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**Sources of the Magnetic Field**

Chapter 30 Sources of the Magnetic Field

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**Force on or I in the filed**

A whole picture helps Charge q as source Current I as source Gauss’s Law Ampere’s Law Faraday’s Law Electric field E Magnetic field B Ampere-Maxwell Law Force on q in the field Force on or I in the filed Summarized in Lorentz force Maxwell equations

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**Math -- review Vector cross product: Magnitude of the vector : θ θ**

Determine the direction. If The right-hand rule: Four fingers follow the first vector. Bend towards the second vector. Thumb points to the resultant vector.

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**Sources of Electric field, magnetic field**

From Coulomb's Law, a point charge dq generates electric field distance away from the source: From Biot-Savart's Law, a point current generates magnetic field distance away from the source: Difference: A current segment , not a point charge dq, hence a vector. Cross product of two vectors, is determined by the right-hand rule.

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Total Magnetic Field is the field created by the current in the length segment , a vector that takes the direction of the current. To find the total field, sum up the contributions from all the current elements The integral is over the entire current distribution mo = 4p x 10-7 T. m / A , is the constant mo is called the permeability of free space

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**Example: from a Long, Straight Conductor with current I**

The thin, straight wire is carrying a constant current I Constructing the coordinate system and place the wire along the x-axis, and point P in the X-Y plane. Integrating over all the current elements gives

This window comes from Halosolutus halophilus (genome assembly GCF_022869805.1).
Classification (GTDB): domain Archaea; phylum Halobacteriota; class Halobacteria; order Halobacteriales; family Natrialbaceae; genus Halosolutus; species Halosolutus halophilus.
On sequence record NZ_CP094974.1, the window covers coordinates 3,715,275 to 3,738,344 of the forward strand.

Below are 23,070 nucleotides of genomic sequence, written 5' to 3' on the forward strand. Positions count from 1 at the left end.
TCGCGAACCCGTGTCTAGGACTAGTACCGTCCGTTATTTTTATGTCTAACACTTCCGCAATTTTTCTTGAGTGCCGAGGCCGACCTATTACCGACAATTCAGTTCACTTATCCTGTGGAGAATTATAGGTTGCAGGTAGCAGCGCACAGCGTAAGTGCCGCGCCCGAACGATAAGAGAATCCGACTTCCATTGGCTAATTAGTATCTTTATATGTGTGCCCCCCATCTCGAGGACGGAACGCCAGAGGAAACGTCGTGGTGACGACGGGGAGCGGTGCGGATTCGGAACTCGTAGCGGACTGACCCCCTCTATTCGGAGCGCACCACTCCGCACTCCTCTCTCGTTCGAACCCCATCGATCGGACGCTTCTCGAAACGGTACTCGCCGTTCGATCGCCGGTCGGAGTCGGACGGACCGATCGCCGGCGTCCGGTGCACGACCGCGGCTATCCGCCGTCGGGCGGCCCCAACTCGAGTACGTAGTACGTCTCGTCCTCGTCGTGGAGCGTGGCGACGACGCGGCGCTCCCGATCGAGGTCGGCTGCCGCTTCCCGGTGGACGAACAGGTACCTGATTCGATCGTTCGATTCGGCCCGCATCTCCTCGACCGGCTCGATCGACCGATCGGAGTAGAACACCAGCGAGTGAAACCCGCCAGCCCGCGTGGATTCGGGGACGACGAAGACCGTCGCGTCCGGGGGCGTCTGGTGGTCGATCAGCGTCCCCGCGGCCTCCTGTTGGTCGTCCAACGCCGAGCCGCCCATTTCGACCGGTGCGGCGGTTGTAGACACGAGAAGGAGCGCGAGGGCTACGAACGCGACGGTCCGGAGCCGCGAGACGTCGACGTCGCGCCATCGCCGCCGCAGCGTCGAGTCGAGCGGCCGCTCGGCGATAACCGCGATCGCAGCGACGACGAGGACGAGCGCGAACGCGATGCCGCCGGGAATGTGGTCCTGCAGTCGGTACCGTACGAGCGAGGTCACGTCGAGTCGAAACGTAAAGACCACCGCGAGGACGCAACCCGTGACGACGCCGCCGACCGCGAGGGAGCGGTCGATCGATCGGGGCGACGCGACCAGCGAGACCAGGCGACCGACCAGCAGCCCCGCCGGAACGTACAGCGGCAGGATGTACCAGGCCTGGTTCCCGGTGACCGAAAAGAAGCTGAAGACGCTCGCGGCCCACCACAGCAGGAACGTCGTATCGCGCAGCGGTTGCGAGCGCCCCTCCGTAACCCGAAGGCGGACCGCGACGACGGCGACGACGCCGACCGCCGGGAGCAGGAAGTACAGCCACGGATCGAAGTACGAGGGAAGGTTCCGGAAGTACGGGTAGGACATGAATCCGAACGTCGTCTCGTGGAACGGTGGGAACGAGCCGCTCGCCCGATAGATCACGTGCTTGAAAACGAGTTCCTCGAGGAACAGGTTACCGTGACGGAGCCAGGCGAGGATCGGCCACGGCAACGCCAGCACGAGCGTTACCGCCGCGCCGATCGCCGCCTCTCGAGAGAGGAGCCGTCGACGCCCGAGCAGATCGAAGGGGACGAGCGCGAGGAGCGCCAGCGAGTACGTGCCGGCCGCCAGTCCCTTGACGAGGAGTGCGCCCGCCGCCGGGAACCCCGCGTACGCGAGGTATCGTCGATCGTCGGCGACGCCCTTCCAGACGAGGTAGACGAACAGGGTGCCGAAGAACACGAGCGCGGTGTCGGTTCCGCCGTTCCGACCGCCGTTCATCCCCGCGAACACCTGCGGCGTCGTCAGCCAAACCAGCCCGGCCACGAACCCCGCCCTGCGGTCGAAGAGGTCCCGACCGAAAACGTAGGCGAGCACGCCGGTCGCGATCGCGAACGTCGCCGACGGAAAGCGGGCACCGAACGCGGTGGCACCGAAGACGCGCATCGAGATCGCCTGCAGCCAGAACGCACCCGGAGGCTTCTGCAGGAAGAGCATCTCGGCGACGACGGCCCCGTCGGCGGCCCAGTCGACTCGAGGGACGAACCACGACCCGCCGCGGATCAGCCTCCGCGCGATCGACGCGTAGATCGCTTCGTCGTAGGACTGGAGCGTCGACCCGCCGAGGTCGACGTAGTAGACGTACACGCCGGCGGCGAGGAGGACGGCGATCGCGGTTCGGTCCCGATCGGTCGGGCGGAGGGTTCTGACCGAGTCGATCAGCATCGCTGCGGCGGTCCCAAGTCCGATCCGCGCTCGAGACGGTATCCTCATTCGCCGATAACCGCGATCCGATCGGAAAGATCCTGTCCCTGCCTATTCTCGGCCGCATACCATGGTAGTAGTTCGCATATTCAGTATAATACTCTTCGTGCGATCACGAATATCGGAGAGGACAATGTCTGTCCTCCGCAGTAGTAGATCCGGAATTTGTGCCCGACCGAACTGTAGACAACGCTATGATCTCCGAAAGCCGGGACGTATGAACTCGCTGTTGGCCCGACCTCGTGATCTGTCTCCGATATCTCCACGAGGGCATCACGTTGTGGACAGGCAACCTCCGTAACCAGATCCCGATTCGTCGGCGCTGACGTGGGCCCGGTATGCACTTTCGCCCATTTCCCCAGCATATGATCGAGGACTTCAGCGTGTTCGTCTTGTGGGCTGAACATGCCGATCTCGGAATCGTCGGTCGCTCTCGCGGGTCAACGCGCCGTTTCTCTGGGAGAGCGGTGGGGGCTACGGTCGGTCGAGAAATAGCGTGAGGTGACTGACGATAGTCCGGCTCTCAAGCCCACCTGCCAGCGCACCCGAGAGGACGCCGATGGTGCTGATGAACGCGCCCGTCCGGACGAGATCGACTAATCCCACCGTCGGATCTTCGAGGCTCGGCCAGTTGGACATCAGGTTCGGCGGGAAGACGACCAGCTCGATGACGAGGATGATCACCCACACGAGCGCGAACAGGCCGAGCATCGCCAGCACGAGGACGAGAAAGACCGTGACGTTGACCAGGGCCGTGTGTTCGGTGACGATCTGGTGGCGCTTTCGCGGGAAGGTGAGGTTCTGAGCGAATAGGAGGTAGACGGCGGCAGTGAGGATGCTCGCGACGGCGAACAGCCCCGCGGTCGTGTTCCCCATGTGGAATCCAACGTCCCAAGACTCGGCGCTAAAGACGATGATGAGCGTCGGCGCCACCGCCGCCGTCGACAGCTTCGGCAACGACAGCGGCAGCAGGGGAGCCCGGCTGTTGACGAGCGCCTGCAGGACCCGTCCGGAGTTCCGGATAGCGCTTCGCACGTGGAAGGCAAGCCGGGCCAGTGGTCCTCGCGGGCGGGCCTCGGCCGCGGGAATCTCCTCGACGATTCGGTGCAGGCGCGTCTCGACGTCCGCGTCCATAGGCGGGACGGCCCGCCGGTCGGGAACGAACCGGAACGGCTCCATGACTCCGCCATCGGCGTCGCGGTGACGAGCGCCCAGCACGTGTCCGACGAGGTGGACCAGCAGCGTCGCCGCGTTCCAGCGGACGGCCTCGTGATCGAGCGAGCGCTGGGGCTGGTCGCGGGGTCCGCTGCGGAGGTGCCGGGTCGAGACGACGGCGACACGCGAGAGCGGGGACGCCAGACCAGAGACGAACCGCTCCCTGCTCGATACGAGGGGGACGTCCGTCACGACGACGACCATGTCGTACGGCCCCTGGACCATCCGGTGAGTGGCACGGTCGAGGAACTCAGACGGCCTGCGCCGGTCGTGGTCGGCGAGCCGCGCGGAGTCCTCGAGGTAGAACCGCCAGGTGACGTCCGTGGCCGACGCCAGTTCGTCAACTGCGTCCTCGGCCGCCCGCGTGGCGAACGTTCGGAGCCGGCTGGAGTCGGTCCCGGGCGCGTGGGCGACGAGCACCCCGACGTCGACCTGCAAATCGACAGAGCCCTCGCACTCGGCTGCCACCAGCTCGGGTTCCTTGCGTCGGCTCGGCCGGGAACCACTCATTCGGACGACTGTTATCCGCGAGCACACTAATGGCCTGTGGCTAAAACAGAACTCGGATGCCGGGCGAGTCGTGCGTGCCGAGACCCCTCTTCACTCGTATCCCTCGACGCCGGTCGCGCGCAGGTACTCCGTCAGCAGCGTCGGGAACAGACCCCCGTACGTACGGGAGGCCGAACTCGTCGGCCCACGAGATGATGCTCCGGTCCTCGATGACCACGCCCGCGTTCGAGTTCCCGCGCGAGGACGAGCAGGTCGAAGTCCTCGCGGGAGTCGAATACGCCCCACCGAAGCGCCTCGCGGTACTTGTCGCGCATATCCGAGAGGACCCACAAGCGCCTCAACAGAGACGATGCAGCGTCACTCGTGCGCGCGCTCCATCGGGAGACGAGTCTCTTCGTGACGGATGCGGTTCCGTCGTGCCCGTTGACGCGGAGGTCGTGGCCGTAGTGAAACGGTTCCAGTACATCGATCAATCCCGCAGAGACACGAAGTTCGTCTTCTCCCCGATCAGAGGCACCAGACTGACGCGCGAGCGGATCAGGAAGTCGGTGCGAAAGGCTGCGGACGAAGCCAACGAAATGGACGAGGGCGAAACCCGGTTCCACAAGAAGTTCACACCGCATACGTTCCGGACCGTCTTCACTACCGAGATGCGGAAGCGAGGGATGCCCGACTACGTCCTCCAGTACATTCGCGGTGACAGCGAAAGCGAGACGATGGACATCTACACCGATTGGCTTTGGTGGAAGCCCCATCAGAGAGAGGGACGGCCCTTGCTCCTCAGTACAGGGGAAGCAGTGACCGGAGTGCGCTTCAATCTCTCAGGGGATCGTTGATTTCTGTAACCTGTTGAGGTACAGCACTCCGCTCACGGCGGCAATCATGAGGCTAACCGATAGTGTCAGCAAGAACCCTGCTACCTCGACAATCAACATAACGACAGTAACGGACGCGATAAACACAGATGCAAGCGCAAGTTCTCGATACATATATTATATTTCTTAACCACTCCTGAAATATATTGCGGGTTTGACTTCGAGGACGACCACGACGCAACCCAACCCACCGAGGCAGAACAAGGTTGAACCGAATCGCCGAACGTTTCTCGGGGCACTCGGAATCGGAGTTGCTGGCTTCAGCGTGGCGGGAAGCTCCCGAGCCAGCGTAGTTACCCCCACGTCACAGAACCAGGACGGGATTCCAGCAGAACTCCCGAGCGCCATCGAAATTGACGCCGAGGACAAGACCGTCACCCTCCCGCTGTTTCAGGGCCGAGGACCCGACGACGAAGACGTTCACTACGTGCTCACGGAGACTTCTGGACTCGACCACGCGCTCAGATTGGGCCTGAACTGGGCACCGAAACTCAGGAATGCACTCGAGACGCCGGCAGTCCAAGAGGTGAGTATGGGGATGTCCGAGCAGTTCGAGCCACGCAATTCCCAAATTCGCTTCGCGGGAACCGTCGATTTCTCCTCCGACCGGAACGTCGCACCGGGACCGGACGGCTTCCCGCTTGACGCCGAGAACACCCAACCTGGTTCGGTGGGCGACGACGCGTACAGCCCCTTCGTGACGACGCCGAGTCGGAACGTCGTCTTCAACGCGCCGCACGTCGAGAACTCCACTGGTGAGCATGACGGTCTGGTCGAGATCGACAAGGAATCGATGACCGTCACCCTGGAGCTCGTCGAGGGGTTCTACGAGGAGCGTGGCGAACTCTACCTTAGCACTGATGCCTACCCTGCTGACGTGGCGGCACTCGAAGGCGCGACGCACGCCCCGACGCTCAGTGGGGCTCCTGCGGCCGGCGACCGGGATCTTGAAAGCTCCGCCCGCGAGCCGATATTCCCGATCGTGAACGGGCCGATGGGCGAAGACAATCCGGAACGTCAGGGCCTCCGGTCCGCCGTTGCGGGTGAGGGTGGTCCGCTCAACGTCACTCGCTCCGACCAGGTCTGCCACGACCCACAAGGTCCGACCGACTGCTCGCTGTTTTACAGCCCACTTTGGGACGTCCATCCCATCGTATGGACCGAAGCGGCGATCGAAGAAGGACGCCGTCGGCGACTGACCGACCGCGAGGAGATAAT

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The math part

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**Now make the wire infinitely long**

The statement “the conductor is an infinitely long, straight wire” is translated into: q1 = p/2 and q2 = -p/2 Then the magnitude of the field becomes The direction of the field is determined by the right-hand rule. Also see the next slide.

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**For a long, straight conductor the magnetic field goes in circles**

The magnetic field lines are circles concentric with the wire The field lines lie in planes perpendicular to to wire The magnitude of the field is constant on any circle of radius a A different and more convenient right-hand rule for determining the direction of the field is shown

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**Example: at the center of a circular loop of wire with current I**

Y X From Biot-Savart Law, the field at O from is This is the field at the center of the loop Off center points are not so easy to calculate.

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**How about a stack of loops?**

Along the axis, yes, the formula is N is the number of turns. When the loop is sufficiently long, what can we say about the field inside the body of this electric magnet? We need Gauss’s Law Oops, typo. We need Ampere’s Law. Sorry, Mr. Ampere.

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**Ampere’s Law Connects B with I**

Ampere’s law states that the line integral of around any closed path equals moI where I is the total steady current passing through any surface bounded by the closed path: This is a line integral over a vector field

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**from a long, straight conductor re-calculated using Ampere’s Law**

Choose the Gauss’s Surface, oops, not again! Choose the Ampere’s loop, as a circle with radius a. Ampere’s Law says is parallel with , so

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**When the wire has a size: with radius R**

Outside of the wire, r > R Inside the wire, we need I’, the current inside the ampere’s circle